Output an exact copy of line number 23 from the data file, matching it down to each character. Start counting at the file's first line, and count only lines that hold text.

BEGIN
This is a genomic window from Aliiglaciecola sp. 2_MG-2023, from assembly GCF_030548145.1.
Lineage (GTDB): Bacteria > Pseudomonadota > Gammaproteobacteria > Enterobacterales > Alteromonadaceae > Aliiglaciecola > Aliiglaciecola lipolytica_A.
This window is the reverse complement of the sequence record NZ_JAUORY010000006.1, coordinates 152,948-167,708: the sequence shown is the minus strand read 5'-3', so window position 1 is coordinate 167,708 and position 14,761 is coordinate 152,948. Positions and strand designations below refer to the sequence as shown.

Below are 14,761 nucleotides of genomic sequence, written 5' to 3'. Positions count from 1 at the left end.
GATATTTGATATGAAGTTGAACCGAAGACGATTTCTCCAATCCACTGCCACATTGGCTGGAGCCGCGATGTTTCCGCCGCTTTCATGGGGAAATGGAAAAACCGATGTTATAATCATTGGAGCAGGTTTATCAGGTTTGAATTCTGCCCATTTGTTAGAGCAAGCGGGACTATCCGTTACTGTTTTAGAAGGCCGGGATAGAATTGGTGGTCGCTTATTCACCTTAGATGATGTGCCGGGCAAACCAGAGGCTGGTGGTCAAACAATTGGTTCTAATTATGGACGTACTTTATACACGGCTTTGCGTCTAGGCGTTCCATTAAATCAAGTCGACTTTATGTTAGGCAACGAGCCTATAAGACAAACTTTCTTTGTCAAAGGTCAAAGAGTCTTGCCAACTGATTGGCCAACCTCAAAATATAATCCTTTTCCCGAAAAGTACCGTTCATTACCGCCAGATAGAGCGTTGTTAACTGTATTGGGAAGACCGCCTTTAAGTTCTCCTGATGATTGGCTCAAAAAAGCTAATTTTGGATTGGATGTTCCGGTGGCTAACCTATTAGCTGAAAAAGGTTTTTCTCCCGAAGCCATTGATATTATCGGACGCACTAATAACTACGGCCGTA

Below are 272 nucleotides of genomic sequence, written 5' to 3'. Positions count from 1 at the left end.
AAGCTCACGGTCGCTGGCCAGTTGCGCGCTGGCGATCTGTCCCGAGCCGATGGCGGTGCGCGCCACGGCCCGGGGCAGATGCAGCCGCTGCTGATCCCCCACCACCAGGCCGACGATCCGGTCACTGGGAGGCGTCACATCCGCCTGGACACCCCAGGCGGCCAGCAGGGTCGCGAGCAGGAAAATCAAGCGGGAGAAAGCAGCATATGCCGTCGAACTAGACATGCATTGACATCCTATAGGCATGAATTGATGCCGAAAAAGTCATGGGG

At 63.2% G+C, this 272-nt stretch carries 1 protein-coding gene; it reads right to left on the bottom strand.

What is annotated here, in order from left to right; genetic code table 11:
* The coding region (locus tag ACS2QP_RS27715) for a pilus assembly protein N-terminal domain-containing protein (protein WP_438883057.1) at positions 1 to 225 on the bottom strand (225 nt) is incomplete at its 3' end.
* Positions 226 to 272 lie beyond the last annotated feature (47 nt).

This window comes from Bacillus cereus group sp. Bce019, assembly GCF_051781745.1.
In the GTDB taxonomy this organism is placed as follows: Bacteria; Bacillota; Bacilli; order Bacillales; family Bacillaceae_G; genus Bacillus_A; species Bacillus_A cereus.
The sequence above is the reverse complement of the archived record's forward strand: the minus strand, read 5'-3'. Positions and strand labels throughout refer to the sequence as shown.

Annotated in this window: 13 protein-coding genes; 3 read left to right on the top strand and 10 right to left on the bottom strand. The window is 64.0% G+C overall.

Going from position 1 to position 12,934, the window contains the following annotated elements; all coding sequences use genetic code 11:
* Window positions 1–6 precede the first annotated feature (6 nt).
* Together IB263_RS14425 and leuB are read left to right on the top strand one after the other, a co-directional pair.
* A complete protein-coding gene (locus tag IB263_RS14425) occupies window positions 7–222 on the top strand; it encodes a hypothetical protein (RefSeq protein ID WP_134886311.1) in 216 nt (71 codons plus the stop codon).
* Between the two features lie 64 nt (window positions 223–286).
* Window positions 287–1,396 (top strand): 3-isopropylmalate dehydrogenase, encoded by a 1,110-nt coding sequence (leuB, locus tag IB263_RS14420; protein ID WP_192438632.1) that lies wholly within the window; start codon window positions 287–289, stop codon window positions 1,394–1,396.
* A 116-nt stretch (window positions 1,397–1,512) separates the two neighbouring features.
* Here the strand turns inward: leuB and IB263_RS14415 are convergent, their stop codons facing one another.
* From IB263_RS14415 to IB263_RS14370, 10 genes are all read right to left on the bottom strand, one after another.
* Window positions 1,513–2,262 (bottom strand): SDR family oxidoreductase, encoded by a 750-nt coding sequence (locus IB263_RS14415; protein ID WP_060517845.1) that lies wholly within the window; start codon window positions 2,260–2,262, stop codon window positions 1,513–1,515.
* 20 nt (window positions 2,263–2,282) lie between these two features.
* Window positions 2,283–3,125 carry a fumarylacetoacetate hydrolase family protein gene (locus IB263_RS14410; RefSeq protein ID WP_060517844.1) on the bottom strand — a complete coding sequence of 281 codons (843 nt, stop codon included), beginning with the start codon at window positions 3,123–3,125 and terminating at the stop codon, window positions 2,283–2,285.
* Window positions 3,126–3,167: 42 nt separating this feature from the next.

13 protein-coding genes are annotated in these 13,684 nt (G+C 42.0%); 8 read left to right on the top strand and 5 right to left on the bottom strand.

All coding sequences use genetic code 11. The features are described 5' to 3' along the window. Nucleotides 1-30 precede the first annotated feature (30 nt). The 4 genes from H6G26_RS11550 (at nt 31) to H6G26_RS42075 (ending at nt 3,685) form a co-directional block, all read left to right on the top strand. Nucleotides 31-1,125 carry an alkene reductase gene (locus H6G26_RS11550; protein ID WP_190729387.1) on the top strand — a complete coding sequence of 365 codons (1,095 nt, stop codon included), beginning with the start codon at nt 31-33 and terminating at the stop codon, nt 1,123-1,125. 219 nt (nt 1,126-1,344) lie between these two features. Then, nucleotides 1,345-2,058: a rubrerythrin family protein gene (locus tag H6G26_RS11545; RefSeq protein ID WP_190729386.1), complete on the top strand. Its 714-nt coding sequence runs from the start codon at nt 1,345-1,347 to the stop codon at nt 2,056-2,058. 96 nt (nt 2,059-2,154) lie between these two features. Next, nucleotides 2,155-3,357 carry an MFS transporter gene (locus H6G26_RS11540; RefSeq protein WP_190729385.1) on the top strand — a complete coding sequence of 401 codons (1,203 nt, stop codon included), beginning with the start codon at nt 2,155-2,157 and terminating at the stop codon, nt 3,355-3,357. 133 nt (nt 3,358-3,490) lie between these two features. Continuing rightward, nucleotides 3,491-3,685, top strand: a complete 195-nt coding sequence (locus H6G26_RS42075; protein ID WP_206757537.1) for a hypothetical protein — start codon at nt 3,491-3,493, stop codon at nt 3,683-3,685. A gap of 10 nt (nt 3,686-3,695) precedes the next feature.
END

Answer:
* Here the strand turns inward: leuB and IB263_RS14415 are convergent, their stop codons facing one another.